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Fareed Zakaria “But, first, here’s my take. The second presidential debate has been studied and analyzed mostly as a prize fight, who punched hard, who missed a swing. That’s fine.

But there was a substantive aspect to the debate as well. President Obama actually showed up this time and he was engaged and articulate, as was Governor Romney.

As a result, we got a sense of the issues and there is an important and honorable difference between these two candidates. The central question in this election is what will grow the American economy.

Governor Romney’s basic answer is lower taxes and a more streamlined tax code and fewer regulations. President Obama’s answer to the same question would be investments in education, infrastructure, science and technology, as well as support for important sectors like energy and advanced manufacturing.

Both arguments have merit to them so the question is which is our more urgent problem now? Well, the United States is the 7th most competitive economy in the world, according to the World Economic Forum. It’s dropped a bit over the last four years.

Overall, however, whether compared with our own past of, say, 30 years ago when airlines, banks and telecommunications were tightly controlled by government rules or compared with other countries, the United States remains a pretty business-friendly place.

The U.S. economy boomed in the 1950s with tax rates that were much higher than today and Germany, the country that has come out of the current crisis best, is not exactly known for low taxes and low regulation.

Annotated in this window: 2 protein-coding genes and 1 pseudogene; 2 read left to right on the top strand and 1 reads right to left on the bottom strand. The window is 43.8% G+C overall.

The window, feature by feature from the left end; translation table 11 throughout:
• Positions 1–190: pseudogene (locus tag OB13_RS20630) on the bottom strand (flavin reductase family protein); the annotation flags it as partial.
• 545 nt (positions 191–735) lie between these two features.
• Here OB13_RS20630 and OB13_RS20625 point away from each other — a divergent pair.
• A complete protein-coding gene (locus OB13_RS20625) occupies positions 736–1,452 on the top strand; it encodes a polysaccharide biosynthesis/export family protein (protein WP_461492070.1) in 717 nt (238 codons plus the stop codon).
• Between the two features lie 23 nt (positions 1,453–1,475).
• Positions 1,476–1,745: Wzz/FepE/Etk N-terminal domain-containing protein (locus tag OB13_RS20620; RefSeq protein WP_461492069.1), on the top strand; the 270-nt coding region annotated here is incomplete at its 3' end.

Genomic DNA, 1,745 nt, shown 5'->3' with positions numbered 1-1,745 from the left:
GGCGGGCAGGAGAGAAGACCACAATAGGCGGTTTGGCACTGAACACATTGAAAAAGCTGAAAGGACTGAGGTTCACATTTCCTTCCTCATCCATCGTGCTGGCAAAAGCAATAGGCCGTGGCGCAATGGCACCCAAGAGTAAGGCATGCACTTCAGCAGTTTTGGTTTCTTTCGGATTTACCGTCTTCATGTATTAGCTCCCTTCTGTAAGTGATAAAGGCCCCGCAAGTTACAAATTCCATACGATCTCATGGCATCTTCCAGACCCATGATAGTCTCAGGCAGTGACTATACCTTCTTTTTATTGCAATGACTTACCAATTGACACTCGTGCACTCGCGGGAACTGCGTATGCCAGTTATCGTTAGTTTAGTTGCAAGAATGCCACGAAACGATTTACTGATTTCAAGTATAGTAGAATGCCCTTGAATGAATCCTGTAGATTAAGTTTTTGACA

As I’ve often pointed out, America is worse off than it was 30 years ago in infrastructure, education and research. The country spends much less than it did on infrastructure.

And, by 2009, federal funding for research of development was half the share of GDP that it was in 1960. The result is we’re falling behind and fast.

A decade ago, the World Economic Forum ranked U.S. infrastructure 5th in the world. In the latest report, we were 25th. The U.S. spends only 2.4 percent of GDP on infrastructure, the Congressional Budget Office noted in 2010, whereas Europe spends 5 percent and China 9 percent.

In the 1970s, America led the world in the number of college graduates. As of 2009, we were 14th among the countries tracked by the OECD. Reversing that decline will cost money.

In other words, the great shift in the U.S. economy over the past 30 years has not been a dramatic increase in taxes and regulation, but rather a decline in investment in human and physical capital.

Now, we should really push on both fronts; a better tax and regulatory system and more investments. But, on the substance, Obama is right to emphasize investments.

You may still think he’s not a good president, but, by the way, Governor Romney, as he pivots to the center, now talks about spending money on retraining and education and boosting manufacturing and exports.

So let’s hope that whoever wins, America gets the investments it sorely needs. Let’s get started.

http://transcripts.cnn.com/TRANSCRIPTS/1210/21/fzgps.01.html

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